Vera : Not even two years have gone by since ‘The Final Journey’ came out, yet we are delighted to be able to review the next high quality album of Black Messiah. In the meantime they have been touring regularly, mainly in Germany, and they even played a memorable show at Wacken last summer. Inspired by this milestone in the history of this band hailing from the Ruhr area, they have written eight new hymns for ‘Heimweh’. This time they did not use a concept to hang their mainly mythological lyrics upon, but they went for freedom and diversity in the song material. Yet the songs appear to be longer (from six to eight minutes) and more epic than ever. That’s what we like and they really come up to our high expectations.
It is common knowledge that Black Messiah uses to switch fluently from English to German lyrics, but ‘Heimweh’, just like the title suggests, definitely turns the balance to the German speaking side. Only ‘In The Name Of Ancient Gods’ happens to be in English. We have no objection, because the harshness of German language perfectly fits the vocal roughness of Upper-Viking Zagan. In addition his violin skills remain a strong trump for the band, which is especially featured in the second part of the album (more violin solos).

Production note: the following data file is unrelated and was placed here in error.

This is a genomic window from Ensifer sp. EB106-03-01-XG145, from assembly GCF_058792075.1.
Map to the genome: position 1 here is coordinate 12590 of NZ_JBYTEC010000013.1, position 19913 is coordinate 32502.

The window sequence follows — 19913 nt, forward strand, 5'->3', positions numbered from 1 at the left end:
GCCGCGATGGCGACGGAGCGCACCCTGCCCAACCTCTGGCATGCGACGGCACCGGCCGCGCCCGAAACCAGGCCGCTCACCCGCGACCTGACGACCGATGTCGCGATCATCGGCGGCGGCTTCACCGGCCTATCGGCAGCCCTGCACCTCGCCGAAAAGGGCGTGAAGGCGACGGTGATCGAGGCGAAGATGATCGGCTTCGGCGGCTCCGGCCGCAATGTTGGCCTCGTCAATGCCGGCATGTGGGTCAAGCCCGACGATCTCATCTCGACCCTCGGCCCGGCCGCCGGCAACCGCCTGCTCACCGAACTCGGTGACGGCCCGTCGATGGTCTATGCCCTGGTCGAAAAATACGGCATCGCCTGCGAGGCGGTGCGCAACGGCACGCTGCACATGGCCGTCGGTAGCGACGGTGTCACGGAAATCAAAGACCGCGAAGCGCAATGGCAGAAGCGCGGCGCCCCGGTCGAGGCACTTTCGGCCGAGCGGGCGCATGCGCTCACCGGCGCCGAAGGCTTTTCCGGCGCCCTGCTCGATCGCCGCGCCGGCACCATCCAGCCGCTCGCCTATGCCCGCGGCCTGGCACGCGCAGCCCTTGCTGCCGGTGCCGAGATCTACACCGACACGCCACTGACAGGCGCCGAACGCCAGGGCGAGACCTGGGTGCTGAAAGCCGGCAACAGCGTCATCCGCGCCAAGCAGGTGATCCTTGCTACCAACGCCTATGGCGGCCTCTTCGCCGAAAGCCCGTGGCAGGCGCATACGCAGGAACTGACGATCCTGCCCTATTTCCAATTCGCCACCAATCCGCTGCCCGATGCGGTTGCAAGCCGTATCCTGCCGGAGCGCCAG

Regaled with any esoteric female chant, ‘Symphonia Pagana’ is quite a lengthy intro with cinematic allures; it is an excellent symphonic prologue to what is coming next. In ‘In The Name Of Ancient Gods’ our Ruhr Vikings kick off with sturdy pagan metal: juicy growls of Zagan, some black metal influences in guitar works and loads of lead parts that are inspired by folk melodies or by classical heavy metal glory. In despite of proper harshness of the music, it turns out very catchy, fetching and inciting. Then we switch to German in ‘Jötunheim’, where violin parts smoothly pass into a guitar solo. By the way, the beginning reminds me a bit of Iron Maiden, which is evidence for my earlier written statement that Black Messiah might also appeal to power/heavy metal fans. The guys like some humour and suddenly they are there with ‘Wildsau’, a folkloristic party song. The story-telling vocals are cheered up with tin whistles. This is a perfect song to party (watch the video clip!). With stalwart riffs and rhythms, but epic keyboards as well, they return to their bellicose areas again in ‘Edmund Von Ostanglien’. One can hear the well-known baritone voice of Markus ‘Mönch’ Wahlers in contrast with Zagan’s blackened screams. The accessible symphonic pagan metal is once again relished with a fine violin solo in ‘Nidhögg’. The title track ‘Heimweh’ instantly leaps to the eye, since cello, solemn clean vocals (Mönch), gloomy flutes and a choir make this ‘ballad’ the personalization of melancholy. A surprise and marvellous! Acoustic guitars and synths are the start of the dynamic ‘Die Quelle Der Weisheit’, another great Viking metal song. Mark the sound of that crystal clear source and the fast and furious guitar solo! And so… Black Messiah turned this sixth studio album into a stunner again. Do purchase this!